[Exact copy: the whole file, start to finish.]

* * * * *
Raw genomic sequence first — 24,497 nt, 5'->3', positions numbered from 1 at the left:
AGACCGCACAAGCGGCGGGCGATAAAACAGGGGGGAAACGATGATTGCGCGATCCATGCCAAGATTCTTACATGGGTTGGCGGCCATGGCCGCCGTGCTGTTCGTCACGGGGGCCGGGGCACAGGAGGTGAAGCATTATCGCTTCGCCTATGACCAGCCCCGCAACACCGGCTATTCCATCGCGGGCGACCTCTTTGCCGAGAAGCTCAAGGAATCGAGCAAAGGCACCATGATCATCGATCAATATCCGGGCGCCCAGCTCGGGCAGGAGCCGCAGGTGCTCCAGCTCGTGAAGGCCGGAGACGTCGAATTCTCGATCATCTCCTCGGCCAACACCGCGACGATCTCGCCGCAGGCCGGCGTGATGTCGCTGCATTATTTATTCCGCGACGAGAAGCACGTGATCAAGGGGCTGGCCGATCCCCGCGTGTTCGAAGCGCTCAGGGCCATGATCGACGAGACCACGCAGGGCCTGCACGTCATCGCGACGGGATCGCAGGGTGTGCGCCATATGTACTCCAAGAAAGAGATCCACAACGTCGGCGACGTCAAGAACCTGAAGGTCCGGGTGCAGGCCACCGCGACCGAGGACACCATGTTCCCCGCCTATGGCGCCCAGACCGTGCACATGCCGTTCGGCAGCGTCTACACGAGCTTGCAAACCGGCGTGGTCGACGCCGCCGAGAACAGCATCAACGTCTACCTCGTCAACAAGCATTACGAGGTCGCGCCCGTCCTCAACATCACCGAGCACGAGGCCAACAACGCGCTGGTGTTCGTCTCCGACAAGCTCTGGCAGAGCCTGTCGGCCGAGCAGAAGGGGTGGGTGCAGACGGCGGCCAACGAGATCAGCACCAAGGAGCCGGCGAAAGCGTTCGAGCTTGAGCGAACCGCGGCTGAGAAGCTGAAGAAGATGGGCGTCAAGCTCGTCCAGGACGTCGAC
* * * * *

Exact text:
Raw genomic sequence first — 24,497 nt, 5'->3', positions numbered from 1 at the left:
AGACCGCACAAGCGGCGGGCGATAAAACAGGGGGGAAACGATGATTGCGCGATCCATGCCAAGATTCTTACATGGGTTGGCGGCCATGGCCGCCGTGCTGTTCGTCACGGGGGCCGGGGCACAGGAGGTGAAGCATTATCGCTTCGCCTATGACCAGCCCCGCAACACCGGCTATTCCATCGCGGGCGACCTCTTTGCCGAGAAGCTCAAGGAATCGAGCAAAGGCACCATGATCATCGATCAATATCCGGGCGCCCAGCTCGGGCAGGAGCCGCAGGTGCTCCAGCTCGTGAAGGCCGGAGACGTCGAATTCTCGATCATCTCCTCGGCCAACACCGCGACGATCTCGCCGCAGGCCGGCGTGATGTCGCTGCATTATTTATTCCGCGACGAGAAGCACGTGATCAAGGGGCTGGCCGATCCCCGCGTGTTCGAAGCGCTCAGGGCCATGATCGACGAGACCACGCAGGGCCTGCACGTCATCGCGACGGGATCGCAGGGTGTGCGCCATATGTACTCCAAGAAAGAGATCCACAACGTCGGCGACGTCAAGAACCTGAAGGTCCGGGTGCAGGCCACCGCGACCGAGGACACCATGTTCCCCGCCTATGGCGCCCAGACCGTGCACATGCCGTTCGGCAGCGTCTACACGAGCTTGCAAACCGGCGTGGTCGACGCCGCCGAGAACAGCATCAACGTCTACCTCGTCAACAAGCATTACGAGGTCGCGCCCGTCCTCAACATCACCGAGCACGAGGCCAACAACGCGCTGGTGTTCGTCTCCGACAAGCTCTGGCAGAGCCTGTCGGCCGAGCAGAAGGGGTGGGTGCAGACGGCGGCCAACGAGATCAGCACCAAGGAGCCGGCGAAAGCGTTCGAGCTTGAGCGAACCGCGGCTGAGAAGCTGAAGAAGATGGGCGTCAAGCTCGTCCAGGACGTCGAC